Though they no longer control territory in the area, the insurgency has by no means vanished. Some fighters have chosen to lay low, putting down their weapons and returning to agrarian life, at least for now. Others, including the militant leadership, have fled across the border into the insecure Afghan provinces of Kunar and Nuristan. Just as North and South Waziristan have served as a safe haven for Afghanistan-focused militants such as the Haqqani Network, the mountainous borderlands of Eastern Afghanistan are now functioning as safe havens for militants expelled from North FATA by the Pakistani state.
Lack of territory inside Pakistan has not prevented the Bajaur and Mohmand TTP from continuing their campaigns of terror and intimidation, however. Pro-government tribal leaders have been assassinated, Frontier Corps checkposts attacked in cross-border raids, and most recently 30 teenagers were kidnapped in the Mamund area of Bajaur. Faqir Mohammed, the leader of the Bajaur TTP, has reestablished an illegal radio station and is again broadcasting propaganda along the border. Local militants who agreed to cease attacks against the state in return for amnesty could easily mobilize again if the TTP appears poised to retake control of the borderlands.
Meanwhile, sectarian violence in the nearby tribal area of Kurram has resisted both the efforts of Afghan militant leaders and the Pakistani government for mediation - with the Shi'a Pashtuns stuck in the area's major city, Parachinar, still deeply suspicious of the true intentions of both would-be peacebrokers. Zones of Shi'a and Sunni control have hardened, as the TTP and other sectarian militant groups such as Sipah-e-Sihaba Pakistan (and its subsidiary Lashkar-e-Jhangvi) have proved unwavering in their attacks on Shi'a traveling along the main road through Lower Kurram. Pakistani military operations began in July of this year in Central Kurram, a mountainous Sunni-dominated region along the Afghan border long ignored by the state. Tens of thousands of IDPs have fled the area. Though the military declared the operations a success in mid-August, only asmall minority of IDPs have since begun to return home, and questions remain about the value of staging operations in Central Kurram, rather than other parts of the agency.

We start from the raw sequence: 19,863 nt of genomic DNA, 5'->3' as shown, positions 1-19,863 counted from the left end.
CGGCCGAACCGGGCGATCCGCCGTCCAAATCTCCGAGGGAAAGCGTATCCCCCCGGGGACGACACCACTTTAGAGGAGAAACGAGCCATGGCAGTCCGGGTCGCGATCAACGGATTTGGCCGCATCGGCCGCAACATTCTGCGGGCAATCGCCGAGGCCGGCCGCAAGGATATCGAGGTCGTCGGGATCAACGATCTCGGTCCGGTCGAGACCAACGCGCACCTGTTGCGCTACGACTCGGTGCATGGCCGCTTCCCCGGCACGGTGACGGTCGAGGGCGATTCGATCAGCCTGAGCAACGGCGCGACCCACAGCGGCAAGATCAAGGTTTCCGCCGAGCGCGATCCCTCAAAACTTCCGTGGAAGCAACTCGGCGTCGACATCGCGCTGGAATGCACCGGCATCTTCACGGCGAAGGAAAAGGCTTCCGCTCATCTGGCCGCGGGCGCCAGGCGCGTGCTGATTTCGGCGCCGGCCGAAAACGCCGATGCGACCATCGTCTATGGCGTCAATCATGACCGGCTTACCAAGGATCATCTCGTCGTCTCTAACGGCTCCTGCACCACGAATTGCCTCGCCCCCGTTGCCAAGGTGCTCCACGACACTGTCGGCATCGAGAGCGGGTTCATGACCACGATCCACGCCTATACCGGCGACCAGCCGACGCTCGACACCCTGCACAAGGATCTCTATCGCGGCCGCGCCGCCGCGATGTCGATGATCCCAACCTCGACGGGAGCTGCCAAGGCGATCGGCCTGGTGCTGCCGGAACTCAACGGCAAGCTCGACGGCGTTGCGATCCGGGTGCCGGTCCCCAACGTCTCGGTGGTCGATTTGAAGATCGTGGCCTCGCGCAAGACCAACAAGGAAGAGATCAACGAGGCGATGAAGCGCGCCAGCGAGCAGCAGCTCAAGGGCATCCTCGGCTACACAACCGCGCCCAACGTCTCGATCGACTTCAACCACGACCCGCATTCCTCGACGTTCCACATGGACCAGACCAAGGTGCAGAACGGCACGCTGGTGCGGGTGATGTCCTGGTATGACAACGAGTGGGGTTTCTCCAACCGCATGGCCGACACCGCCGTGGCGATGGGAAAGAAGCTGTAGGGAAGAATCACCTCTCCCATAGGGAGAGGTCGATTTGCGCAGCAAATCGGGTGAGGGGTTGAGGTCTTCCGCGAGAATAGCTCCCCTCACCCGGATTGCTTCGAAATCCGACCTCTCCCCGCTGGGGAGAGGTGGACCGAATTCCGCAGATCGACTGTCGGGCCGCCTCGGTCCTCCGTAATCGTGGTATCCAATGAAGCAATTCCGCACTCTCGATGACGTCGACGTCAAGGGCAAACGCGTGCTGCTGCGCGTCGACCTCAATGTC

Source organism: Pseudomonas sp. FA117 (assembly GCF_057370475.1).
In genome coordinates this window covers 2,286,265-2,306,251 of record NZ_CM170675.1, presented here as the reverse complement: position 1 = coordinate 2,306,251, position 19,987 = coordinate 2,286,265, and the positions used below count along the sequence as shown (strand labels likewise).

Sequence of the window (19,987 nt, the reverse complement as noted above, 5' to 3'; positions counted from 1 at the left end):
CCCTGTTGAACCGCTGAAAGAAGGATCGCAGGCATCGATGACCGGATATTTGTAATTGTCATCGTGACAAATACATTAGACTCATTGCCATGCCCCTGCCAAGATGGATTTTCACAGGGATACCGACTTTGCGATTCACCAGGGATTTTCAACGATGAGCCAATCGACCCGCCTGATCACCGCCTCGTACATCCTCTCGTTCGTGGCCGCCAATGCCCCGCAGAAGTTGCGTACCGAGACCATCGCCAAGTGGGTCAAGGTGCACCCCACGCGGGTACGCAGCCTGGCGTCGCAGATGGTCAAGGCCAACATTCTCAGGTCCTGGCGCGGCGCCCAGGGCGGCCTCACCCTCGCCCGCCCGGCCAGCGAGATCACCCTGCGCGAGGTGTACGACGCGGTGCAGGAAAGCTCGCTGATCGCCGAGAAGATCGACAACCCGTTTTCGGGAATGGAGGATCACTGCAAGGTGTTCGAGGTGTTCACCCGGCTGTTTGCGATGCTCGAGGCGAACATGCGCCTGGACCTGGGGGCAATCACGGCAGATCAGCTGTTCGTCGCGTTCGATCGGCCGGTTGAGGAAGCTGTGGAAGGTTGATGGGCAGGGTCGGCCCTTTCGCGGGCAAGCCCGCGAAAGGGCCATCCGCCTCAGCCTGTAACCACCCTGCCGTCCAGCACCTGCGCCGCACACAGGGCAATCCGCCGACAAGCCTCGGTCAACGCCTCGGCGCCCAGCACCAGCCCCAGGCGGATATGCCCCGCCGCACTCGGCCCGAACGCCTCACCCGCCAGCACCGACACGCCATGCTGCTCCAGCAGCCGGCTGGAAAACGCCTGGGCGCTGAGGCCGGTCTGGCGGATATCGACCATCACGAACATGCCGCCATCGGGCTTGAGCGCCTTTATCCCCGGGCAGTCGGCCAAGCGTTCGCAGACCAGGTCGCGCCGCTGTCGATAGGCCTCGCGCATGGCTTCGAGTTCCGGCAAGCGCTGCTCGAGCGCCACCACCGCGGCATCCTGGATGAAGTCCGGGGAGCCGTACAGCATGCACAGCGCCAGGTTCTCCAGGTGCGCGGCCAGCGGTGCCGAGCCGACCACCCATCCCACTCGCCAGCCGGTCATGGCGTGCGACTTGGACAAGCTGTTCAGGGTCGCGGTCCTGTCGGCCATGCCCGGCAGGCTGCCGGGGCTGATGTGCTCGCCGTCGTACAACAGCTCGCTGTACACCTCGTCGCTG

Militants in other parts of FATA also remain strong. In much of Khyber, armed groups such as Lashkar-e-Islam, Ansar-ul-Islam, and the TTP view each other, rather than the government, as their main competition for power. An uneasy truce between Afghanistan-focused militants and the Frontier Corps persists in North Waziristan, even as sporadic fighting between the TTP and the state continues in South Waziristan. In addition, other challenges increasingly overshadow the conflict in FATA, including concerns about tensions with India, extremist infiltration of the armed forces, and escalating confessional violence in Karachi.
Sustaining the state's victory in Mohmand and Bajaur will depend on its ability to provide services and especially security to the returning IDPs. The years-long conflict between the military and insurgents has devastated both the traditional civilian authorities and the tribal leadership of FATA. The military has used the ongoing conflict as a justification for blocking the implementation of long overdue political reforms meant to start incorporating the tribal areas into the mainstream of Pakistani politics and law. Whether the government can maintain security and normalize life in Mohmand and Bajaur will be a crucial test of its ability to succeed in the rest of the tribal areas.
Sean Mann is currently in the Masters of Science in Foreign Service program at Georgetown University. He speaks Pashto, and spent the previous year conducting research on the border areas of Afghanistan and Pakistan.